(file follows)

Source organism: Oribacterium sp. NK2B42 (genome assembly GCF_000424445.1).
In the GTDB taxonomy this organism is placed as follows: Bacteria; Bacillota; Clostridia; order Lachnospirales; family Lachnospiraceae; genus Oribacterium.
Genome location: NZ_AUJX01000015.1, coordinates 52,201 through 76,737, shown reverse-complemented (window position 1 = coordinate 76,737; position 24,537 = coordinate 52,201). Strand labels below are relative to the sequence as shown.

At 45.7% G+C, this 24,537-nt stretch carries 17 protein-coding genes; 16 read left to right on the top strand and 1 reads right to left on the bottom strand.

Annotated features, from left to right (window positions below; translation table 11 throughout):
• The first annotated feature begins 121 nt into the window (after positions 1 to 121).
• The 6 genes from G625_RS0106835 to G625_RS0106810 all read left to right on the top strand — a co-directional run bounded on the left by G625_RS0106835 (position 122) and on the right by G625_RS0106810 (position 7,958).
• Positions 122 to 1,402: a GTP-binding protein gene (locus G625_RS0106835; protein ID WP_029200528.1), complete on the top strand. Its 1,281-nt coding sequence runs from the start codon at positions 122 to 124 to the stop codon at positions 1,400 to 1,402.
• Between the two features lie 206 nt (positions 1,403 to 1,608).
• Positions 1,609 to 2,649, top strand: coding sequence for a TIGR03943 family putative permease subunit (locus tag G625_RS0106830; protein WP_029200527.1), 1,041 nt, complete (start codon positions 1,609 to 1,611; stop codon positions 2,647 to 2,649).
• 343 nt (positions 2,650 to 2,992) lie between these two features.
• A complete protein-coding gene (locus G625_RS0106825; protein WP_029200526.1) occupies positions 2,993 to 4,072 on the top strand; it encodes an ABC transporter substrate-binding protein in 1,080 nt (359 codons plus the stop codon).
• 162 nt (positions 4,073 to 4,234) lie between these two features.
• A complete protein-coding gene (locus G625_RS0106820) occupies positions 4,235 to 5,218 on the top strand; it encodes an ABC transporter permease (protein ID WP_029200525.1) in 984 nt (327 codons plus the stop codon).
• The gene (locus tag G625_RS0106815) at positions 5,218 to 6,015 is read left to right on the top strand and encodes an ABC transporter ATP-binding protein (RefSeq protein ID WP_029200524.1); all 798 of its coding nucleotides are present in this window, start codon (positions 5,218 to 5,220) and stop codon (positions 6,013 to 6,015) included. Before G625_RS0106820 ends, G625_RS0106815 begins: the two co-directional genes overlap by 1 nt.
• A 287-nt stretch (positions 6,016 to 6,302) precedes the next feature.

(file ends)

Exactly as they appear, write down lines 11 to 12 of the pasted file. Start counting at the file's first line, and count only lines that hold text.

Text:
• 343 nt (positions 2,650 to 2,992) lie between these two features.
• A complete protein-coding gene (locus G625_RS0106825; protein WP_029200526.1) occupies positions 2,993 to 4,072 on the top strand; it encodes an ABC transporter substrate-binding protein in 1,080 nt (359 codons plus the stop codon).